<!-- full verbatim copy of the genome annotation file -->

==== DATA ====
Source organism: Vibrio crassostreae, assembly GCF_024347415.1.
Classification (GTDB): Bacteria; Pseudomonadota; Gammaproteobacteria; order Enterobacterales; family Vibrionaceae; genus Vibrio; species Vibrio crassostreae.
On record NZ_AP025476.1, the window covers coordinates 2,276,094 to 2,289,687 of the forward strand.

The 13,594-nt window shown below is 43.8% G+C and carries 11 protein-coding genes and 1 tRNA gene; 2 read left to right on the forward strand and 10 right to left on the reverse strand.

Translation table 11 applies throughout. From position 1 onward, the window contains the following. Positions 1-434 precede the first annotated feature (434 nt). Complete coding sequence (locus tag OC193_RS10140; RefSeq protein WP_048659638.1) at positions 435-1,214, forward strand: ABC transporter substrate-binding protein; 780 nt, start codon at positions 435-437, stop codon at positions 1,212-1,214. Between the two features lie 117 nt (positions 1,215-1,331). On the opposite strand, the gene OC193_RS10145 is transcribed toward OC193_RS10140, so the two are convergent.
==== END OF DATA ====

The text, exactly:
Source organism: Vibrio crassostreae, assembly GCF_024347415.1.
Classification (GTDB): Bacteria; Pseudomonadota; Gammaproteobacteria; order Enterobacterales; family Vibrionaceae; genus Vibrio; species Vibrio crassostreae.
On record NZ_AP025476.1, the window covers coordinates 2,276,094 to 2,289,687 of the forward strand.

The 13,594-nt window shown below is 43.8% G+C and carries 11 protein-coding genes and 1 tRNA gene; 2 read left to right on the forward strand and 10 right to left on the reverse strand.

Translation table 11 applies throughout. From position 1 onward, the window contains the following. Positions 1-434 precede the first annotated feature (434 nt). Complete coding sequence (locus tag OC193_RS10140; RefSeq protein WP_048659638.1) at positions 435-1,214, forward strand: ABC transporter substrate-binding protein; 780 nt, start codon at positions 435-437, stop codon at positions 1,212-1,214. Between the two features lie 117 nt (positions 1,215-1,331). On the opposite strand, the gene OC193_RS10145 is transcribed toward OC193_RS10140, so the two are convergent.